Two days into May and I found that I really couldn’t give up the Arches Cold Press watercolor board, yet. I took a scrap of it and taped the sides leaving only a relatively small window: 4-3/16 x 6-5/8 inches.
Dick said he would sit for me. (Really, this has to stop—he has important stuff to do. I might have to get a puppy!)
I picked up the Pentel Pocket Brush Pen and sketched quickly. Then I started to paint with gouache but it was like my brain wouldn’t work. After a month of painting with watercolor my brain still hadn’t moved into gouache mode again. (The final painting for IFJM was a gouache painting but it was non-natural colors so it didn’t matter which colors I put down as long as the values were working—I wanted this sketch to be more realistic.)
After about five minutes I got up and left the room. I washed off all the paint. I dried the board with a heat gun. What remained? The ink lines and some angry slashes of staining colors.
I had another go. For a few minutes things would go well. Then they wouldn’t. Usually they stopped going well at the exact moment I started to feel cocky and believed it was all working out.
Normally I have a plan of attack when I make a painting. I know which pigments I’m going to use to get the desired results—natural or non-natural color is also a decision I make up front.
On Monday I was working with pigments I’d put out two days before. They were sealed and still soft. (I put my working palette in a plastic bag with a little bit of moisture on the palette in the form of a small piece of folded paper towel which is wet.)
Frankly I just wanted to paint something and feel the gouache move around on the paper (or in this case the board).
It seemed like an eternity, with me putting down a color and adjusting it, and then working elsewhere while it dried, and repeating. Of course the eyebrows were an issue, but overall I really liked the proportions of the head. It was just that the left (our left) was too far out.
I can hide a lot with gouache—if you look at the finished piece the dark lines you see are 99.9 percent paint. None of the sketch lines in the face are visible, except on at the right on the brow, one under the eye on the right. The shirt lines are all still visible. I didn’t want to do anything with them.
But even though I can hide a dark ink line with gouache things were taking so much effort I didn’t want to work at it. I took a Montana marker and covered the background in raspberry (that’s what I call it I don’t know if that’s what they call it). I cut back into the ear on the left (you can see some paint lines under the acrylic marker).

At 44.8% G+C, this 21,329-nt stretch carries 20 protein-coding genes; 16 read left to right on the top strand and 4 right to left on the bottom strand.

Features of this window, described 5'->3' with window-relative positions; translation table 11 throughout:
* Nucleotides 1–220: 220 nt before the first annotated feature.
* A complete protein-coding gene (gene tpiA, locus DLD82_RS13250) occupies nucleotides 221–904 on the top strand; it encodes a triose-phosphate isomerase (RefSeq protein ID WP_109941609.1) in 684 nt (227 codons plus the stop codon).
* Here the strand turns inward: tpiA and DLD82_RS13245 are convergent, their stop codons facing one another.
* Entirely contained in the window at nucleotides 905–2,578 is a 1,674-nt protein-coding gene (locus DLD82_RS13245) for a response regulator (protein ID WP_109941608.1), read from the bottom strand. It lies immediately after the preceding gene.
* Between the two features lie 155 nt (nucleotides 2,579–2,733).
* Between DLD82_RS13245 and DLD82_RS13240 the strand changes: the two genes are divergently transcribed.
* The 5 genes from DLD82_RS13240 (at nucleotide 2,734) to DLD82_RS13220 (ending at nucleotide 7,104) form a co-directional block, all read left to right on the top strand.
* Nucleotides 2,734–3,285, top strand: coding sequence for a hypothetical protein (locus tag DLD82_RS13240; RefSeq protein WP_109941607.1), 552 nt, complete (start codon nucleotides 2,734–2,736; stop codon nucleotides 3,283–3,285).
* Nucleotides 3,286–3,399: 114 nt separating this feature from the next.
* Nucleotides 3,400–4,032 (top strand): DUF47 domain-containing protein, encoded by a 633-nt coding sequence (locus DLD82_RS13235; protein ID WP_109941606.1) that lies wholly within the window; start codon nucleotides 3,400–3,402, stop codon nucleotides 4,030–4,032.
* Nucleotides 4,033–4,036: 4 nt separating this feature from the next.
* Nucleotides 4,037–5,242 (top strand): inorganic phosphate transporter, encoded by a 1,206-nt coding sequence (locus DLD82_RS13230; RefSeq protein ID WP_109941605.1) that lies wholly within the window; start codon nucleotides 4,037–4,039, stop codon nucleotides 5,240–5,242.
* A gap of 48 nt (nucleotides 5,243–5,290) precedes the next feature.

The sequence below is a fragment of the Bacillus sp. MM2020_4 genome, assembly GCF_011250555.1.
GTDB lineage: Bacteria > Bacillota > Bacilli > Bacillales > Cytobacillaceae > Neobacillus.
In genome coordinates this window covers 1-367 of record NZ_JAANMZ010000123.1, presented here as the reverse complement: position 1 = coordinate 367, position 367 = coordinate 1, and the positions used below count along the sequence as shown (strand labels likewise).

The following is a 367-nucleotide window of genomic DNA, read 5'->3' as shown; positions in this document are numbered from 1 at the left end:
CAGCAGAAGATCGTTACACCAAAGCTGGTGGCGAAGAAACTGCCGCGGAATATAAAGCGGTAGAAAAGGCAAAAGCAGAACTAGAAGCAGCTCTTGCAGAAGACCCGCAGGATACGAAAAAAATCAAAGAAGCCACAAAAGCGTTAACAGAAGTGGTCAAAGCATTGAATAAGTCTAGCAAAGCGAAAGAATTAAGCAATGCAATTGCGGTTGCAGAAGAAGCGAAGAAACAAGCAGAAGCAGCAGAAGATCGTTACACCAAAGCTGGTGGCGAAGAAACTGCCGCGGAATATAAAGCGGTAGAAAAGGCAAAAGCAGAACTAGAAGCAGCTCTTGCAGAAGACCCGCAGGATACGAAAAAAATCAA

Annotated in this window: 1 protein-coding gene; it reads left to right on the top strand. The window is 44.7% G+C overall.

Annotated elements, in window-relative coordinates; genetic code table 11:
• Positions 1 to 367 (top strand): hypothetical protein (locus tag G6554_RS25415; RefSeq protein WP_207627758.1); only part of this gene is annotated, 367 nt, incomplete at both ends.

Next I messed with the hair for a bit. He doesn’t have gray hair, but there is some very light blonde and white hair now. There is also a lot of darker “remnant ginger” as I like to call it. And then of course there is the greenish tinge that all those hours in the pool impart on blonde hair.
I put in the darkest areas and then worked elsewhere, going back with lighter layers when the darker ones were dry. I blended a bit, I added more darks, it finally resembled something like Dick’s hair—which yes, needs to be cut and does stick out at all angles like that. I think it’s charming. (On the few occasions he actually combs his hair—weddings, funerals—I find it actually a little unsettling to look at him.)
Left: Just for grins, here's the quick pen sketch. I don't draw out the hair to its ends because I know I'm going to have to cover the ink lines and a lot of ink out where it's wispy would be difficult. I also only put the vaguest of outlines of the eyebrow extension for the same reason. You can clearly see that gouache allows me to keep refining. The edges of the board have been taped. Click on the image to view an enlargement.
Of course I needed to adjust the eyebrows throughout all this. They are vague here because basically they are vague in real life—who knows where they really begin and end.
What I’m most happy about is I did get a little bit of the cavern of recession beneath those eyebrows, but didn’t make the values so dark there that he looked excessively tired.
It’s the most age appropriate sketch I’ve done of him in ages. (Either I make him look too young or too old.) And he has a great patient look—appropriate for someone who kindly sat still for an hour and 15 minutes so I could paint.
Are there things I would change? Sure. There always are. But I like it as a step back from watercolor to gouache—without my head exploding.
I realized how few colors I work with in gouache compared to watercolor, and yes I was testing a new watercolor palette in my 2016 IFJM journal, but even so it was three times as many pigments (though I didn’t use them all in every painting!!). And I reminded myself that I was working with left over colors. If I’d had out my full gouache palette, or set out colors specifically for this project things would have been different—they can always be different.
I think that’s what I love so much about painting.
It’s about “What can I do right now, with what I have. Make a plan, go!” I just have to remember to make the plan!
I do love this cold press watercolor board—I have a bunch more of them.
The best remedy for painting withdrawal is to paint more…
I wonder what Dick has planned for this evening?